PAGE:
Dancing as a reminder of our bigger selves courtesy of Matt Harding

While this may be a bit off topic for a children's literature and reading education website, I can't help but post about the latest video from Matt Harding. I have followed Mr. Harding's simple rise to fame for years and was sorely disappointed to have missed dancing with him in Miami (I had to work that day!).

In case you don't know his story...

Mr. Harding and a buddy were on a walkabout when his buddy asked him to do his goofy dance move at various landmarks whilst his buddy filmed it. The video went a bit viral and Mr. Harding gained a sponsor to fund another trip. In the subsequent videos he figured out that it was more fun to dance with others than alone. The 2008 video was great (look it up here!) with inspirational music and smiling global faces tugging at our hearts.

The 2012 video shows that the twenty-something who went on a walkabout with a buddy has turned into a 35 year old grown-up with the gained insight of his years and travels. If there is a poster child for the "ONE simple idea" campaign, Matt Harding is that guy. I dare you not to smile!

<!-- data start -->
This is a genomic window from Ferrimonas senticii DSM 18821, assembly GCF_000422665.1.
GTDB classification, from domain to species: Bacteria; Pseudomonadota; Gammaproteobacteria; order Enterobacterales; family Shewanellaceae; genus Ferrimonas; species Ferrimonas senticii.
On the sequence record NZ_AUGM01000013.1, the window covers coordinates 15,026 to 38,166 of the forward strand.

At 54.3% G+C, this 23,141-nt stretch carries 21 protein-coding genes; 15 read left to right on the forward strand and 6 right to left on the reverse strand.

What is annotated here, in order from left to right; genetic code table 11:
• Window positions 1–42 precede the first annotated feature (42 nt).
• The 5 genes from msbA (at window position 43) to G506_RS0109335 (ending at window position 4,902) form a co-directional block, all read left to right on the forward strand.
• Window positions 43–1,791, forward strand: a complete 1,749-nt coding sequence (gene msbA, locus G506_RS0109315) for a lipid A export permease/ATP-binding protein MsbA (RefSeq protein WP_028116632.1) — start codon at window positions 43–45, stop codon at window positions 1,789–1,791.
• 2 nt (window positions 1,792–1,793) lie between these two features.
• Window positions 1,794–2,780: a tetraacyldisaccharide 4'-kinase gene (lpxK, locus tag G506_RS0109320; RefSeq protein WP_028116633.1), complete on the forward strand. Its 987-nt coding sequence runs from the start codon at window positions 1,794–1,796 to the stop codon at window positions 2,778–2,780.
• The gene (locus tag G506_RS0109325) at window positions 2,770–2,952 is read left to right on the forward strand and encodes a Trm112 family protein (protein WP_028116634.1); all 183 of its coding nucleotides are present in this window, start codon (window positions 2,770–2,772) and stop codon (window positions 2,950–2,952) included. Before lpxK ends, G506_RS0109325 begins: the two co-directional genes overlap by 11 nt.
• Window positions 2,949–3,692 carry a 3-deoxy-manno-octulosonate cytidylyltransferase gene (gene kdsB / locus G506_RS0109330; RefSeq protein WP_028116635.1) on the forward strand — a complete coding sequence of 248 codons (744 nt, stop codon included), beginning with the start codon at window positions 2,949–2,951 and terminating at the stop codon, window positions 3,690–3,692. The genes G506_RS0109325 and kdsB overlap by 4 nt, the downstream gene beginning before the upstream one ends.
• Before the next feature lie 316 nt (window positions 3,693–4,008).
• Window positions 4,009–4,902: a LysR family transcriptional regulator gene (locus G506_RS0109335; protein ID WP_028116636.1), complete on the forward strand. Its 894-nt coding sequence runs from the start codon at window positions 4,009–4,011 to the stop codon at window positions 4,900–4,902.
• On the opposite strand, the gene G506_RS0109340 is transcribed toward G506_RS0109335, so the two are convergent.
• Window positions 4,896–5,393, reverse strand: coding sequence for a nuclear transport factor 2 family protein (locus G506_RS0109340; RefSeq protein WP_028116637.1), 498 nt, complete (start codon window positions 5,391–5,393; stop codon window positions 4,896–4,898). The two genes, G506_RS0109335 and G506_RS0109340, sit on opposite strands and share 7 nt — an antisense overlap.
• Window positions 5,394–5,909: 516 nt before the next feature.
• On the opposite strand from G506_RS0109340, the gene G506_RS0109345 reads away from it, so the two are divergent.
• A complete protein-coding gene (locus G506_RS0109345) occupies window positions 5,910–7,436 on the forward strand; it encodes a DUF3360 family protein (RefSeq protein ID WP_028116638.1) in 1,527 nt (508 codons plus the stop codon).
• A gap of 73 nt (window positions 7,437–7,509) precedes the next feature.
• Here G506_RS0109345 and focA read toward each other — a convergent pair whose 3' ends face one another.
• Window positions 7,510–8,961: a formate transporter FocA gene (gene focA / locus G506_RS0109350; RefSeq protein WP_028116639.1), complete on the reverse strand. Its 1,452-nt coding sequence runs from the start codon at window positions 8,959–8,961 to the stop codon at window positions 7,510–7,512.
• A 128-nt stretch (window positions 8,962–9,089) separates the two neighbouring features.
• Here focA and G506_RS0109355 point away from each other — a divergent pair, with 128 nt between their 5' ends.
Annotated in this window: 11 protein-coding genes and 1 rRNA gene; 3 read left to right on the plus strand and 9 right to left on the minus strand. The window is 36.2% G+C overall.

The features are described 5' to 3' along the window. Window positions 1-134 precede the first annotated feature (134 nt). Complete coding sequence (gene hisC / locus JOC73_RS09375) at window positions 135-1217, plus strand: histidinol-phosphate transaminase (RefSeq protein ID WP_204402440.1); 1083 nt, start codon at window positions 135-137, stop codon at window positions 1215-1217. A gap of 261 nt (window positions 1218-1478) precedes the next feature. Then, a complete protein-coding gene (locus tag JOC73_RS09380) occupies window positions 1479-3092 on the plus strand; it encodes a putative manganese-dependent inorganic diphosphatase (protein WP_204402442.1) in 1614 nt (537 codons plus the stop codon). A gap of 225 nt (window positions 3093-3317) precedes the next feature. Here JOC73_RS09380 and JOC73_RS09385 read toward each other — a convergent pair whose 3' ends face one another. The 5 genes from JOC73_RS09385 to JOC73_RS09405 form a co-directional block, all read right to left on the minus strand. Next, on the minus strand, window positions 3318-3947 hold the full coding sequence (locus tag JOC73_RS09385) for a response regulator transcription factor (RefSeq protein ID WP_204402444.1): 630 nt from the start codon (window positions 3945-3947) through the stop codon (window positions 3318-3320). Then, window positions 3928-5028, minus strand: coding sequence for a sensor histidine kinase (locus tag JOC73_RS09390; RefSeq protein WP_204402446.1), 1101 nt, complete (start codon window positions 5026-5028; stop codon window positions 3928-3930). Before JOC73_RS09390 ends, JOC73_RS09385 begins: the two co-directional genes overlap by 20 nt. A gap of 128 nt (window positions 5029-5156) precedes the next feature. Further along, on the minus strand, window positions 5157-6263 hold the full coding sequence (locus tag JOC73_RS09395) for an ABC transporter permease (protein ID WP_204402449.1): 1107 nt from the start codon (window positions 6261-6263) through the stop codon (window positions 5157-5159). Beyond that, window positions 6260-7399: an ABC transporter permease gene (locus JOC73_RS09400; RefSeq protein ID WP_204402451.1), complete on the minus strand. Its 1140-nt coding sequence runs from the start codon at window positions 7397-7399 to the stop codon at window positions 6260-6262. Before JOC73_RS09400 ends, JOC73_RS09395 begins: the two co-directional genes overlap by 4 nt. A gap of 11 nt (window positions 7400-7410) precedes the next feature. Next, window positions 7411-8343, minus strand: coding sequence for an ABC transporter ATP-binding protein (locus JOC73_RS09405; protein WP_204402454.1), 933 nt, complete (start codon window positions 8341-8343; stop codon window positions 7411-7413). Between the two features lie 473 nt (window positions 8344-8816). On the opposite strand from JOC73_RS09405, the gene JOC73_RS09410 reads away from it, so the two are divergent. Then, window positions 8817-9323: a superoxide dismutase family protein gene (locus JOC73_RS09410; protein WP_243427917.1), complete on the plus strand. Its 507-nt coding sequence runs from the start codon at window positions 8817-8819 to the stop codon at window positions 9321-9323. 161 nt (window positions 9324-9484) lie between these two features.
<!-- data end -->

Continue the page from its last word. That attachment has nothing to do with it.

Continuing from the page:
Some quick teaching thoughts:
  • Have students research one of the places where Matt went to dance. HERE is a link to his website with the places listed.
  • Have students research various forms of traditional dance
  • Discuss how/why the video makes us smile.
  • Write about something that surprised you in the video. 
  • What are some universal ways that humans express their emotions, feelings and joy?
  • Look at a the various charities Matt supports.  What is it about Mr. Harding that leads you to believe he would support global charities? Why is it important, as a global member of planet earth, to give back to our fellow humans? Are there ways, other than financial, that we can help others across the planet? Give examples.
  • Here is his FAQ page in case your students have some questions.
And, yes, YES.... I know Mr. Harding has a curse word in his website title. Use it as a teachable moment.

 Do you have any additional ideas? Please add them in the comments section :-)

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 © 2007-2012 Cheryl Vanatti for www.ReadingRumpus.com